The Christian film debuts this Friday in fewer than 1,000 theaters.
Directed by David Evans (The Grace Card), Indivisible is based on the true story of US Army chaplain Darren Turner and his wife Heather and their battle to save their marriage after he returns from Iraq. The film stars Justin Bruening and Sarah Drew, both of Grey's Anatomy fame, so it has some star power.
The picture will nevertheless open in just 830 theaters, according to Box Office Mojo. As a point of reference, Unbroken: Path to Redemption, a Christian movie now approaching the end of its theatrical run, opened in 1,620 theaters; big secular movies regularly top 3,000 theaters.
Make no mistake, theater count usually has a direct correlation to box office returns: Unbroken: Path to Redemption has generated $6.18 million in six weeks, only slightly above its $6 million production budget and far from doubling its money in order to break even...yes, that's what most films need to do before they're in the black.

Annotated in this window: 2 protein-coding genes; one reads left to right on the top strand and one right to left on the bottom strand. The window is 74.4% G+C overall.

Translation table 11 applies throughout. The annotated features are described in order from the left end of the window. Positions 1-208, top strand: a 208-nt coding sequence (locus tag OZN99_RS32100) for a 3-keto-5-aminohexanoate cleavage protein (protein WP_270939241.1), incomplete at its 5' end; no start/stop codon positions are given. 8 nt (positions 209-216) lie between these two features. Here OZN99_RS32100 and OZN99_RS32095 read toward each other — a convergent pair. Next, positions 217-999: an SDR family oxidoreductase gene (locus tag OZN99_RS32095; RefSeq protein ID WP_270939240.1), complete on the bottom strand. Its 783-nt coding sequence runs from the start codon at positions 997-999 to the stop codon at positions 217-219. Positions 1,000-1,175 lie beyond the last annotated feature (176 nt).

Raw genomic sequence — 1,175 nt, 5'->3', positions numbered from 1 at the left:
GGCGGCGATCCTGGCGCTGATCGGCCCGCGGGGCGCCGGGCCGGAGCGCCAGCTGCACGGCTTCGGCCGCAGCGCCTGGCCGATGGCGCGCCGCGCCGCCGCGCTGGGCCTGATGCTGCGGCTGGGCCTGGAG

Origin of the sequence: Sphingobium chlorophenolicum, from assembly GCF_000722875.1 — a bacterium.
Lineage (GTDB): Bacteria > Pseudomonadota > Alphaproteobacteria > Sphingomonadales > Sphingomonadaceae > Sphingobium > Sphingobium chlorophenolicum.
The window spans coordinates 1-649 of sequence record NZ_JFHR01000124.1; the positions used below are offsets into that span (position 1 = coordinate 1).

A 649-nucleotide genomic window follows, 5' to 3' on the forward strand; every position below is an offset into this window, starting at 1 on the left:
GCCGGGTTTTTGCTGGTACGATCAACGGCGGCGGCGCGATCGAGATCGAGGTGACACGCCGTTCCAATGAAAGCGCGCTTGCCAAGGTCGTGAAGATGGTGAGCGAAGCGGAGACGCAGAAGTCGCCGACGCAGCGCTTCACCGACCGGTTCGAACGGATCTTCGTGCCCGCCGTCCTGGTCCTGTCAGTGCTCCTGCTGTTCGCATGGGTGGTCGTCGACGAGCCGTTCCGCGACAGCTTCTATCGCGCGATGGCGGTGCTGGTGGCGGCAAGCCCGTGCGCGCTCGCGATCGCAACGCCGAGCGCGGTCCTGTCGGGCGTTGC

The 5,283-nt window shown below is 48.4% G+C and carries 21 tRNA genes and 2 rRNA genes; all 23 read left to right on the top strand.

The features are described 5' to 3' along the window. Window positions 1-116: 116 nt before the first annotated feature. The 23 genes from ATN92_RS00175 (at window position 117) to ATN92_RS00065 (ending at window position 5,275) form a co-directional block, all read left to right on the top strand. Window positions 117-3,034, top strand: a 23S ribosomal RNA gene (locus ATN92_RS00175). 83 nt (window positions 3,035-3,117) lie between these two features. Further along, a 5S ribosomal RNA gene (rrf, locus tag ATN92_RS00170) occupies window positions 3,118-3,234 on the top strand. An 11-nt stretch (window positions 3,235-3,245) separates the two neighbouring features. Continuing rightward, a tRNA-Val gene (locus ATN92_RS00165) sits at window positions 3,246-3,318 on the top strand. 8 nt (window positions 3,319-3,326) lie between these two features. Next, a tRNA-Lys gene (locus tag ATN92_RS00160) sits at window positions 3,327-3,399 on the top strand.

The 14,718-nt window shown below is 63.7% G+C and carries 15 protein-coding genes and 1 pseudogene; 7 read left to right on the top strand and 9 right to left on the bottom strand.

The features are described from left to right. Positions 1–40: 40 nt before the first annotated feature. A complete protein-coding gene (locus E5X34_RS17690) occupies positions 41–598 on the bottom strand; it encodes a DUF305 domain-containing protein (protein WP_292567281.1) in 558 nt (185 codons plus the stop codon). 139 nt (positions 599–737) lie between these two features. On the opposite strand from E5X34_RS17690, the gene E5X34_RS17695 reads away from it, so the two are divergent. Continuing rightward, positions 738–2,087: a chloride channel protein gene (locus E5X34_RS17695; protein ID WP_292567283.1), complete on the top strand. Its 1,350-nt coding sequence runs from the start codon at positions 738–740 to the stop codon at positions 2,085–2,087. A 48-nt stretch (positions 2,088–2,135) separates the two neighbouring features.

Working in its favor, Indivisible was shot on a much tighter budget - $2.7 million - so it has a significantly lower threshold to reach profitability. And a big opening weekend could also alter the theater-count dynamics. That number normally starts steadily dropping after a couple weeks and very rarely goes up. It can happen, though, as in the case of I Can Only Imagine, the Erwin Brothers' smash hit from earlier this year.
That biopic about Christian rock star Bart Millard of Mercy Me - shot on a budget of $7 million - debuted in 1,629 theaters. But its opening weekend was so successful - $17 million versus expectations of $4 million - that it increased its theater count each of the next three weeks, ultimately reaching 2,894 theaters. In a word, a big opening weekend is critically important.
I Can Only Imagine is an outlier in that regard and many others: it is the most successful indie film of the year and ranks number six in all-time box office revenue in the Christian genre. Indivisible is unlikely to duplicate that success. It does, however, stand a decent chance of turning a profit, particularly if fans turn out in large enough numbers for its debut weekend to push up that theater count.